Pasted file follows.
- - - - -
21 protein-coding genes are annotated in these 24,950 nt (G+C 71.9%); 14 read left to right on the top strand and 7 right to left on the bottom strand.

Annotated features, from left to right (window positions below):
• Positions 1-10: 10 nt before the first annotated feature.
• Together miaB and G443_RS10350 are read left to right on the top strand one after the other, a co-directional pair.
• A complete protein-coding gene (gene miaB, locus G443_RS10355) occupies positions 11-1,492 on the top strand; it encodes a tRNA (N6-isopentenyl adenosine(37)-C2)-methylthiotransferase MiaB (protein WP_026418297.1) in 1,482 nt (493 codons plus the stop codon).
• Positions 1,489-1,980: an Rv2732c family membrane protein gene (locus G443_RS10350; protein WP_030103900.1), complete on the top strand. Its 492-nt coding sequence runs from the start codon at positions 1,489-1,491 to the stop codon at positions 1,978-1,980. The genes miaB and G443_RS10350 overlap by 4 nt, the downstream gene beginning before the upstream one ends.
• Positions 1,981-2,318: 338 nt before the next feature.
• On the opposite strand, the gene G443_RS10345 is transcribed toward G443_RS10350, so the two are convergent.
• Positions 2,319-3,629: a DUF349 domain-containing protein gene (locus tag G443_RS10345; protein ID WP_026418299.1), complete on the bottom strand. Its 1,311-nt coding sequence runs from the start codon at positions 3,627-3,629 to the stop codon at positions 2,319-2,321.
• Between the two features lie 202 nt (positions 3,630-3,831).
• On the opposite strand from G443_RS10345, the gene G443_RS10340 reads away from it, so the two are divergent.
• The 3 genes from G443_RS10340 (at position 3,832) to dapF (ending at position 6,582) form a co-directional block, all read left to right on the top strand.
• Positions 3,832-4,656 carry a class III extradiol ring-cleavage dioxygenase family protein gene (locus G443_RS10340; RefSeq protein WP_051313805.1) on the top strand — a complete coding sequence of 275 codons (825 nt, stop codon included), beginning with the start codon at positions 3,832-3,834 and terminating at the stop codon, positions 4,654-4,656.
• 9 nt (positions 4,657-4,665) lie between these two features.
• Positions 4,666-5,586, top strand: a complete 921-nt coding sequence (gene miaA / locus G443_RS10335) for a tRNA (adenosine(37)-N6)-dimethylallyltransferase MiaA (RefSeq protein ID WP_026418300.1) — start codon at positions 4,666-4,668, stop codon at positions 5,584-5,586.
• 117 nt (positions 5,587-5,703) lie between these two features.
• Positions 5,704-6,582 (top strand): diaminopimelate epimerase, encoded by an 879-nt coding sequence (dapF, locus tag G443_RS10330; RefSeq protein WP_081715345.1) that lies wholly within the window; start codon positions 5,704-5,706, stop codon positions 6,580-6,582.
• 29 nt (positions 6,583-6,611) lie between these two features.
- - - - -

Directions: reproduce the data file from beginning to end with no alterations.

21 protein-coding genes are annotated in these 24,950 nt (G+C 71.9%); 14 read left to right on the top strand and 7 right to left on the bottom strand.

Annotated features, from left to right (window positions below):
• Positions 1-10: 10 nt before the first annotated feature.
• Together miaB and G443_RS10350 are read left to right on the top strand one after the other, a co-directional pair.
• A complete protein-coding gene (gene miaB, locus G443_RS10355) occupies positions 11-1,492 on the top strand; it encodes a tRNA (N6-isopentenyl adenosine(37)-C2)-methylthiotransferase MiaB (protein WP_026418297.1) in 1,482 nt (493 codons plus the stop codon).
• Positions 1,489-1,980: an Rv2732c family membrane protein gene (locus G443_RS10350; protein WP_030103900.1), complete on the top strand. Its 492-nt coding sequence runs from the start codon at positions 1,489-1,491 to the stop codon at positions 1,978-1,980. The genes miaB and G443_RS10350 overlap by 4 nt, the downstream gene beginning before the upstream one ends.
• Positions 1,981-2,318: 338 nt before the next feature.
• On the opposite strand, the gene G443_RS10345 is transcribed toward G443_RS10350, so the two are convergent.
• Positions 2,319-3,629: a DUF349 domain-containing protein gene (locus tag G443_RS10345; protein ID WP_026418299.1), complete on the bottom strand. Its 1,311-nt coding sequence runs from the start codon at positions 3,627-3,629 to the stop codon at positions 2,319-2,321.
• Between the two features lie 202 nt (positions 3,630-3,831).
• On the opposite strand from G443_RS10345, the gene G443_RS10340 reads away from it, so the two are divergent.
• The 3 genes from G443_RS10340 (at position 3,832) to dapF (ending at position 6,582) form a co-directional block, all read left to right on the top strand.
• Positions 3,832-4,656 carry a class III extradiol ring-cleavage dioxygenase family protein gene (locus G443_RS10340; RefSeq protein WP_051313805.1) on the top strand — a complete coding sequence of 275 codons (825 nt, stop codon included), beginning with the start codon at positions 3,832-3,834 and terminating at the stop codon, positions 4,654-4,656.
• 9 nt (positions 4,657-4,665) lie between these two features.
• Positions 4,666-5,586, top strand: a complete 921-nt coding sequence (gene miaA / locus G443_RS10335) for a tRNA (adenosine(37)-N6)-dimethylallyltransferase MiaA (RefSeq protein ID WP_026418300.1) — start codon at positions 4,666-4,668, stop codon at positions 5,584-5,586.
• 117 nt (positions 5,587-5,703) lie between these two features.
• Positions 5,704-6,582 (top strand): diaminopimelate epimerase, encoded by an 879-nt coding sequence (dapF, locus tag G443_RS10330; RefSeq protein WP_081715345.1) that lies wholly within the window; start codon positions 5,704-5,706, stop codon positions 6,580-6,582.
• 29 nt (positions 6,583-6,611) lie between these two features.